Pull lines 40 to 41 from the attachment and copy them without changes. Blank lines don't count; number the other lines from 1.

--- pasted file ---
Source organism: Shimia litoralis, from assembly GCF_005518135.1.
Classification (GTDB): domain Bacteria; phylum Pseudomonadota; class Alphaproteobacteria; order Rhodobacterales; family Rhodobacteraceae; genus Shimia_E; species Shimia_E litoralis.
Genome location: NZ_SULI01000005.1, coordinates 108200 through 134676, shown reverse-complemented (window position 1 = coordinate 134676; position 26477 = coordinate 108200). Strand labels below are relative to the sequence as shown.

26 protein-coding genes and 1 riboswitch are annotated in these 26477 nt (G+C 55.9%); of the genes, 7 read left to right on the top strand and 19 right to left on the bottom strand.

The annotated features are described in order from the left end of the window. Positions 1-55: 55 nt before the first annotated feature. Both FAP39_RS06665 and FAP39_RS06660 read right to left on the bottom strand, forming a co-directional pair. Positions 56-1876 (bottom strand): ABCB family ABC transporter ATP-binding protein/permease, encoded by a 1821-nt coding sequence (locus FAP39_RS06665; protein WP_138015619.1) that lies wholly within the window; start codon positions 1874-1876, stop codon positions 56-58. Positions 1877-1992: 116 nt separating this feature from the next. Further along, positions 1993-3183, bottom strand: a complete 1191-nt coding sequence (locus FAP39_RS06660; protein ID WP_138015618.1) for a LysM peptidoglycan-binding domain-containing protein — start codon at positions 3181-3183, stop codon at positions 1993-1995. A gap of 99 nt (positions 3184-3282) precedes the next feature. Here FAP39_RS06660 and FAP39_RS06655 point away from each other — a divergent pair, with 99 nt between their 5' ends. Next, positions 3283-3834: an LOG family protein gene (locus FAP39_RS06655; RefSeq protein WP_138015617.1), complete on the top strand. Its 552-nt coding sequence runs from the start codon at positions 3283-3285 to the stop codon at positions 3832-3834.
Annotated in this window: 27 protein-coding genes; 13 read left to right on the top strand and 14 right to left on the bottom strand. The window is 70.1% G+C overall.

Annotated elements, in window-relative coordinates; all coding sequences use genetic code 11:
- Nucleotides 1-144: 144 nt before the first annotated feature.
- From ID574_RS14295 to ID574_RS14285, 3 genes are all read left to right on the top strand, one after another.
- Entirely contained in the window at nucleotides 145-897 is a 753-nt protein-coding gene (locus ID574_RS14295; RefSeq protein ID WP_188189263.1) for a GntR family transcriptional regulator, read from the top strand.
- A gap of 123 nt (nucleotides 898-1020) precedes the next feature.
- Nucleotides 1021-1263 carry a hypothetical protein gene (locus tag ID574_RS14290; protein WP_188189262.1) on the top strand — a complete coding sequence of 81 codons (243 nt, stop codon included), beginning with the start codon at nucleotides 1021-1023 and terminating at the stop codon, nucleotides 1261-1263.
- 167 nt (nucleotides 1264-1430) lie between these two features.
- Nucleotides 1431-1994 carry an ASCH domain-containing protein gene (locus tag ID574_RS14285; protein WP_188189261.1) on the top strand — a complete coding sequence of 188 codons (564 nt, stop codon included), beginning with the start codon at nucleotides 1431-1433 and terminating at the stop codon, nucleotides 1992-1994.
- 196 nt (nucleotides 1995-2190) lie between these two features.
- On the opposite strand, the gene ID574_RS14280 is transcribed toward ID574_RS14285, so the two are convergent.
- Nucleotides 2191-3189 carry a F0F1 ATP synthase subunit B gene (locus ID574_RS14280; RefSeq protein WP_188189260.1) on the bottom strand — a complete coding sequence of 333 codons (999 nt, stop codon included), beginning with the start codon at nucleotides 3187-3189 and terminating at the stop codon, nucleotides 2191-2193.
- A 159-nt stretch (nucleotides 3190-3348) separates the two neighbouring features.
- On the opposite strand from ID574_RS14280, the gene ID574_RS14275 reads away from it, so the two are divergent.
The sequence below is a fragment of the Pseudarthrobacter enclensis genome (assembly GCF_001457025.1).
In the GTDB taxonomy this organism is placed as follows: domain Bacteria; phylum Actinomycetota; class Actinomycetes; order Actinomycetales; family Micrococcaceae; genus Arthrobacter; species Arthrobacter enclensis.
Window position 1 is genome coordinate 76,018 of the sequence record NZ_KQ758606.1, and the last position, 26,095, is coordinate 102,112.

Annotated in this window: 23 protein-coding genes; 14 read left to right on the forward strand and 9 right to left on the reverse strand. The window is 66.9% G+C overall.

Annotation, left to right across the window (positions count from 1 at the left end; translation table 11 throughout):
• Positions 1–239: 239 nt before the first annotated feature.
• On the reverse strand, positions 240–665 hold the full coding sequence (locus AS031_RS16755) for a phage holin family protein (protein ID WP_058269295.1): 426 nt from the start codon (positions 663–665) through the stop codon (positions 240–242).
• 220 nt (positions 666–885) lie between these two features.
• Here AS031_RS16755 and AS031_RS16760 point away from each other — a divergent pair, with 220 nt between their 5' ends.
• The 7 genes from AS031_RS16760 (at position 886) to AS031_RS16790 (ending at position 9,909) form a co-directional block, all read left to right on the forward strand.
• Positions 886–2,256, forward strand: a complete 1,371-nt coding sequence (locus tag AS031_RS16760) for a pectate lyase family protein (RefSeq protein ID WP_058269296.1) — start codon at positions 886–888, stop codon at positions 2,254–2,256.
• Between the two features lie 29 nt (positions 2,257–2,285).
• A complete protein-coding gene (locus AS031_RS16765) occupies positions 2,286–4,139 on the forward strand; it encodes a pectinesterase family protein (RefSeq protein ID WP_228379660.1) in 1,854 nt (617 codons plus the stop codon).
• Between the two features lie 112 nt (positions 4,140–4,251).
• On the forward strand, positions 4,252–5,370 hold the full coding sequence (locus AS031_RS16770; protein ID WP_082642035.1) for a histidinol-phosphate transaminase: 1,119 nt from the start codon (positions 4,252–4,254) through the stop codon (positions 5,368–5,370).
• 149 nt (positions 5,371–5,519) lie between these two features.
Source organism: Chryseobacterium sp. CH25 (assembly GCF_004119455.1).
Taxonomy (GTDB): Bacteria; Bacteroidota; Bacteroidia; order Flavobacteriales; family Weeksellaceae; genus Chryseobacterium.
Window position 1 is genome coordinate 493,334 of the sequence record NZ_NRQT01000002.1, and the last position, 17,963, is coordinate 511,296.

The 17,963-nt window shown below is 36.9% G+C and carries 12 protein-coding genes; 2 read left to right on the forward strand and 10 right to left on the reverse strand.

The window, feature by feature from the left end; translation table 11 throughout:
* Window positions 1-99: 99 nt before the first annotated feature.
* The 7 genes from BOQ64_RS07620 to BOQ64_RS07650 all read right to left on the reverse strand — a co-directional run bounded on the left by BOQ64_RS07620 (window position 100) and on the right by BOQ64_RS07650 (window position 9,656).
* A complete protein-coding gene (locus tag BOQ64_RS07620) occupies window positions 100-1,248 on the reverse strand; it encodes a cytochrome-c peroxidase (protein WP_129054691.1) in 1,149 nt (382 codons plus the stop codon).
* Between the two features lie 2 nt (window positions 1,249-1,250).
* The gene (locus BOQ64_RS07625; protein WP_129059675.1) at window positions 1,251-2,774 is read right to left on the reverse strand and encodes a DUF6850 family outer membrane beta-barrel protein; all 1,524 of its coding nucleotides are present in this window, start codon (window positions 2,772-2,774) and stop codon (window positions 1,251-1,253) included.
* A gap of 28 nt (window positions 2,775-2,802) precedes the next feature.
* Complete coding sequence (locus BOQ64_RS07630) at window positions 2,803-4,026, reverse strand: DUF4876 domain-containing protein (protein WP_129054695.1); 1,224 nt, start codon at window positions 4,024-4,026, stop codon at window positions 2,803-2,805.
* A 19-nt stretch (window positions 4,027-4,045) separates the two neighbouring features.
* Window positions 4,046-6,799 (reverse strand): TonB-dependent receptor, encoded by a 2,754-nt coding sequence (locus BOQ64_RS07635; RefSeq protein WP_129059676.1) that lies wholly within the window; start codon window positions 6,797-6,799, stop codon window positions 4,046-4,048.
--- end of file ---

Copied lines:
The window, feature by feature from the left end; translation table 11 throughout:
* Window positions 1-99: 99 nt before the first annotated feature.